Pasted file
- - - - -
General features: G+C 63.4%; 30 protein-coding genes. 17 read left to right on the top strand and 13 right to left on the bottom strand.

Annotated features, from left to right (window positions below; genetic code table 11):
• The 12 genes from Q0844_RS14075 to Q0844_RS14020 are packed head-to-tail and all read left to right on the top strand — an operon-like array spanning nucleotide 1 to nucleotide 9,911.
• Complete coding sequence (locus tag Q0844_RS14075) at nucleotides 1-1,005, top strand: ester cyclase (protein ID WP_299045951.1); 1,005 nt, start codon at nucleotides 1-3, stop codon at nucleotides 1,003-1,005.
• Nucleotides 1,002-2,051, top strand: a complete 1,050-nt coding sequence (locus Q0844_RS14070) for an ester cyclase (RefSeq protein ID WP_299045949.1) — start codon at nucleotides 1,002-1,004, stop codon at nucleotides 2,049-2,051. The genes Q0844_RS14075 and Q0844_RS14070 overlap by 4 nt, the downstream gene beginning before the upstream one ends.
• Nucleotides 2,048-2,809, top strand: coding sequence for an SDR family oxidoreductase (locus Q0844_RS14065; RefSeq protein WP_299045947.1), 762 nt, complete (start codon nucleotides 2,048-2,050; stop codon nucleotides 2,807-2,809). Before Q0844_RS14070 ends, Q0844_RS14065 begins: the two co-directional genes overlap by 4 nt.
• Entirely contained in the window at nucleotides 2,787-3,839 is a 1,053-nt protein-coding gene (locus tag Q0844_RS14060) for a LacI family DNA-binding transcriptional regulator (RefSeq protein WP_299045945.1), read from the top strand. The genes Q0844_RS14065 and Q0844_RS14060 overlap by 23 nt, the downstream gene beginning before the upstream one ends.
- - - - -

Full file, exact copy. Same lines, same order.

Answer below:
General features: G+C 63.4%; 30 protein-coding genes. 17 read left to right on the top strand and 13 right to left on the bottom strand.

Annotated features, from left to right (window positions below; genetic code table 11):
• The 12 genes from Q0844_RS14075 to Q0844_RS14020 are packed head-to-tail and all read left to right on the top strand — an operon-like array spanning nucleotide 1 to nucleotide 9,911.
• Complete coding sequence (locus tag Q0844_RS14075) at nucleotides 1-1,005, top strand: ester cyclase (protein ID WP_299045951.1); 1,005 nt, start codon at nucleotides 1-3, stop codon at nucleotides 1,003-1,005.
• Nucleotides 1,002-2,051, top strand: a complete 1,050-nt coding sequence (locus Q0844_RS14070) for an ester cyclase (RefSeq protein ID WP_299045949.1) — start codon at nucleotides 1,002-1,004, stop codon at nucleotides 2,049-2,051. The genes Q0844_RS14075 and Q0844_RS14070 overlap by 4 nt, the downstream gene beginning before the upstream one ends.
• Nucleotides 2,048-2,809, top strand: coding sequence for an SDR family oxidoreductase (locus Q0844_RS14065; RefSeq protein WP_299045947.1), 762 nt, complete (start codon nucleotides 2,048-2,050; stop codon nucleotides 2,807-2,809). Before Q0844_RS14070 ends, Q0844_RS14065 begins: the two co-directional genes overlap by 4 nt.
• Entirely contained in the window at nucleotides 2,787-3,839 is a 1,053-nt protein-coding gene (locus tag Q0844_RS14060) for a LacI family DNA-binding transcriptional regulator (RefSeq protein WP_299045945.1), read from the top strand. The genes Q0844_RS14065 and Q0844_RS14060 overlap by 23 nt, the downstream gene beginning before the upstream one ends.